Elevated levels not synonymous with acute pancreatitis.

Elevated levels can be caused by perforated duodenal ulcer, ruptured ectopic pregnancy, small bowel obstruction, pancreatic tumor, pancreatic duct trauma.

An enzyme, or special protein, produced by the pancreas and salivary glands.

An amylase blood test is performed when pancreatitis is suspected.

Amylase levels can also rise due to other pancreatic disorders, such as:

pancreatic pseudocyst

pancreatic abscess

pancreatic cancer

Elevated levels may reflect one of several medical conditions, including acute inflammation of the pancreas, but also perforated peptic ulcer, torsion of an ovarian cyst, strangulation, ileus, mesenteric ischemia, macroamylasemia and mumps.

Amylase may be measured in other body fluids, including urine and peritoneal fluid.

Saliva tests of the enzyme could be used to indicate sleep deficits, as the enzyme increases its activity in correlation with the length of time a subject has been deprived of sleep.

Large polymers such as starch are partially hydrolyzed in the mouth by the enzyme amylase before being cleaved further into sugars.

Groups of people known to rely more on carbohydrates have a higher number of AMY1 gene copies than human populations that consume little starch.

The number of AMY1 gene copies in humans can range from six copies in high starch populations such as European-American and Japanese to only 2-3 copies in hunter-gatherer societies

It is an enzyme that catalyses the hydrolysis of starch into sugars.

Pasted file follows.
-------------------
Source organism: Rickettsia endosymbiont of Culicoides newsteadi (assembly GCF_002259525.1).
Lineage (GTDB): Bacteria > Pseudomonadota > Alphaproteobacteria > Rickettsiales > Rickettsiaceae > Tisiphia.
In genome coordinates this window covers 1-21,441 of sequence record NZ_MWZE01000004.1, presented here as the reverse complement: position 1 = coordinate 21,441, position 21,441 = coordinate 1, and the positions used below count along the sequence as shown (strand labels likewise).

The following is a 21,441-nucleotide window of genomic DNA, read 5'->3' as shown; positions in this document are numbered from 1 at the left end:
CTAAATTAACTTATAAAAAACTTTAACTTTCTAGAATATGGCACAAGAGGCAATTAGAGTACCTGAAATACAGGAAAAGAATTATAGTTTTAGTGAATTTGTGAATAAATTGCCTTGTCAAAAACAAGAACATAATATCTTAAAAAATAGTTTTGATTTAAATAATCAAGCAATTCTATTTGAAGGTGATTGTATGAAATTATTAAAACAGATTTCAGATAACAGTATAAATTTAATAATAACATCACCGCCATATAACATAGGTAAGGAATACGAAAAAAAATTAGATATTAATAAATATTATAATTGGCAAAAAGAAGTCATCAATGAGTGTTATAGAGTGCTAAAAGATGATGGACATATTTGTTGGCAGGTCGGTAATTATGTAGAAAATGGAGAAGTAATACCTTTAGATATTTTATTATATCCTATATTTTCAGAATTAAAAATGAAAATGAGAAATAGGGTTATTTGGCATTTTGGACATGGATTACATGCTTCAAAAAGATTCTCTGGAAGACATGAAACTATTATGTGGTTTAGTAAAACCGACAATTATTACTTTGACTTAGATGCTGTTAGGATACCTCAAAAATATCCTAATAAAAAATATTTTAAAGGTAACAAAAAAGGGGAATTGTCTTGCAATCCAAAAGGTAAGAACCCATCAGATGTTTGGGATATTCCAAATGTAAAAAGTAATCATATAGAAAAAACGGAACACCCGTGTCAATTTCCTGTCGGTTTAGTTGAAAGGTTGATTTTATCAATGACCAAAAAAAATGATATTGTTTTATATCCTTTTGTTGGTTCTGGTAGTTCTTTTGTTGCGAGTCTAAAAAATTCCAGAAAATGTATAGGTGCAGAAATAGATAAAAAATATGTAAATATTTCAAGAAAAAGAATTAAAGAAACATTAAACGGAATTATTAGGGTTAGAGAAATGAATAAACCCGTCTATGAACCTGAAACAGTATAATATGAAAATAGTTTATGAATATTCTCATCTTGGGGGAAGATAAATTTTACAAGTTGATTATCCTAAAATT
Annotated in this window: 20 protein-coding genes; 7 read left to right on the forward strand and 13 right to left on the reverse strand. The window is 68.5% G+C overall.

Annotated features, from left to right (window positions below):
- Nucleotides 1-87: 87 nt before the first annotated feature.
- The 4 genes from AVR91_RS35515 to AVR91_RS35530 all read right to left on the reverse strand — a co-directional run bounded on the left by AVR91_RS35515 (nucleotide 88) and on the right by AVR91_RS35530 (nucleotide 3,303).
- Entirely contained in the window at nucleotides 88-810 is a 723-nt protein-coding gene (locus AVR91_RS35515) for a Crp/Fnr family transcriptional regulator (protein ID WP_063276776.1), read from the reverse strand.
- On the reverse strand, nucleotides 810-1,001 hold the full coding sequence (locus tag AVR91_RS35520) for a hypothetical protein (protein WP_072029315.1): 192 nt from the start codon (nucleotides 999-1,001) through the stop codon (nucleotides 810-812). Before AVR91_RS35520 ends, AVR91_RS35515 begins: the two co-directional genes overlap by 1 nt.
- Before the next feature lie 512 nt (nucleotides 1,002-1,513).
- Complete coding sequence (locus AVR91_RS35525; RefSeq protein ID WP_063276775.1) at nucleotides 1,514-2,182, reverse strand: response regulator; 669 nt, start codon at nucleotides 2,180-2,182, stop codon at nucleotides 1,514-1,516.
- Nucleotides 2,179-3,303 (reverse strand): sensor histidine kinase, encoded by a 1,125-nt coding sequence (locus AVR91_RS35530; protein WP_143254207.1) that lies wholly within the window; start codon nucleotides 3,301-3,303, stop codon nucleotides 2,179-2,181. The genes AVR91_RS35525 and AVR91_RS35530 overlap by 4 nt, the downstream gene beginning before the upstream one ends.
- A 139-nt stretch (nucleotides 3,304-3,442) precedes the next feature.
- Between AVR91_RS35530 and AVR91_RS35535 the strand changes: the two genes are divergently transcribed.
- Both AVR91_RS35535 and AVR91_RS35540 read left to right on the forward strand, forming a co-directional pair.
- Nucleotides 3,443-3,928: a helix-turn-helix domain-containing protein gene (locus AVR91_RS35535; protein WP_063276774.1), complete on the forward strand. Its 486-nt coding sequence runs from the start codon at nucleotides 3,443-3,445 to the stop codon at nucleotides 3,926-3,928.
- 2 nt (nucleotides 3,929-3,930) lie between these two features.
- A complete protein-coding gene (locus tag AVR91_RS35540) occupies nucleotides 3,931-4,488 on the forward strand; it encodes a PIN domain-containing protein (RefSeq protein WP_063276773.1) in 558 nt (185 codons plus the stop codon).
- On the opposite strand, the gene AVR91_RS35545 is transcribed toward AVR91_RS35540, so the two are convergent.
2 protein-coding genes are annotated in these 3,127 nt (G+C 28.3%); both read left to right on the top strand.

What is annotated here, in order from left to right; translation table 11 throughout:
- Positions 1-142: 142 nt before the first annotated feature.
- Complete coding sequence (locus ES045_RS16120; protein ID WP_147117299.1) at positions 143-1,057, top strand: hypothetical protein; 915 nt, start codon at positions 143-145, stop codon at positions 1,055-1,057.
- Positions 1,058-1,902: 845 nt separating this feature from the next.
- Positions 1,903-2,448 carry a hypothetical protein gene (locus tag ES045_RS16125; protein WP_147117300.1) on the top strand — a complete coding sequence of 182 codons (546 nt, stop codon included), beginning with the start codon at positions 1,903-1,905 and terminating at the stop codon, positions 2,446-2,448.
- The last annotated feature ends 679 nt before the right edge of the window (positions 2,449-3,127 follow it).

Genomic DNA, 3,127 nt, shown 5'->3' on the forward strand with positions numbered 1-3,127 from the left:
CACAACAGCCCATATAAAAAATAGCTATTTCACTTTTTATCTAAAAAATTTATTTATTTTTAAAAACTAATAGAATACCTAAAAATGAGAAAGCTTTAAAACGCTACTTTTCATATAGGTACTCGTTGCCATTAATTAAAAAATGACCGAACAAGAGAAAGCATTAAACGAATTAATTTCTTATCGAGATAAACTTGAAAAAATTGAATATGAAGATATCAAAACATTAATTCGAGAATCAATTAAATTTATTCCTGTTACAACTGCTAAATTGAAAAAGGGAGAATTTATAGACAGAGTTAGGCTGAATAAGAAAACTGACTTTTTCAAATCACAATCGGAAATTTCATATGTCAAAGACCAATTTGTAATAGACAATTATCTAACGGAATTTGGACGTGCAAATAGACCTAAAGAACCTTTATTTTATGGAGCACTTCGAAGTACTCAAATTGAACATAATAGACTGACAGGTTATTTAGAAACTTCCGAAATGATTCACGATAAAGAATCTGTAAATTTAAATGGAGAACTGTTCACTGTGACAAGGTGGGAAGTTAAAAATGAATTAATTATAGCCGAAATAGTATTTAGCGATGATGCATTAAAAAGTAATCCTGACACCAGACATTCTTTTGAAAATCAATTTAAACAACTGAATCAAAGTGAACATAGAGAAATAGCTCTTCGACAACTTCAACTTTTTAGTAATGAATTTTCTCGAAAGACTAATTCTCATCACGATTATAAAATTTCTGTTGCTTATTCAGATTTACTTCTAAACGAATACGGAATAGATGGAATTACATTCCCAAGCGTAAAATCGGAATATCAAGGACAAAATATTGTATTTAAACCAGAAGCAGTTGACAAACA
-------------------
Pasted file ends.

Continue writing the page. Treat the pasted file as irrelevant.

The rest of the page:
Amylase is present in the saliva where it begins the process of digestion.

Foods that contain large amounts of rice and potatoes, may acquire a slightly sweet taste as they are chewed because amylase degrades some of their starch into sugar.

The pancreas and salivary gland make amylase to hydrolyse dietary starch into disaccharides and trisaccharides which are converted by other enzymes to glucose to supply the body with energy.

Both the salivary and pancreatic amylases are α-amylases.

Some medications that can affect the amount of amylase in blood include:



birth control pills

cholinergic medications

ethacrynic acid



thiazide diuretics

Elevated amylase associated with acute or chronic pancreatitis.

Acute or chronic pancreatitis occurs when the enzymes that help break down food in the intestines start breaking down the tissues of the pancreas instead.

Levels will be elevated if the pancreatic duct that allows amylase to enter the small bowel is blocked by a gallstone or inflammation in the area.

Other conditions that can cause elevated amylase levels include: vomiting from any cause, heavy alcohol use, salivary gland infections, and intestinal blockages.

A low amylase count can indicate the following problems:


Kidney disease

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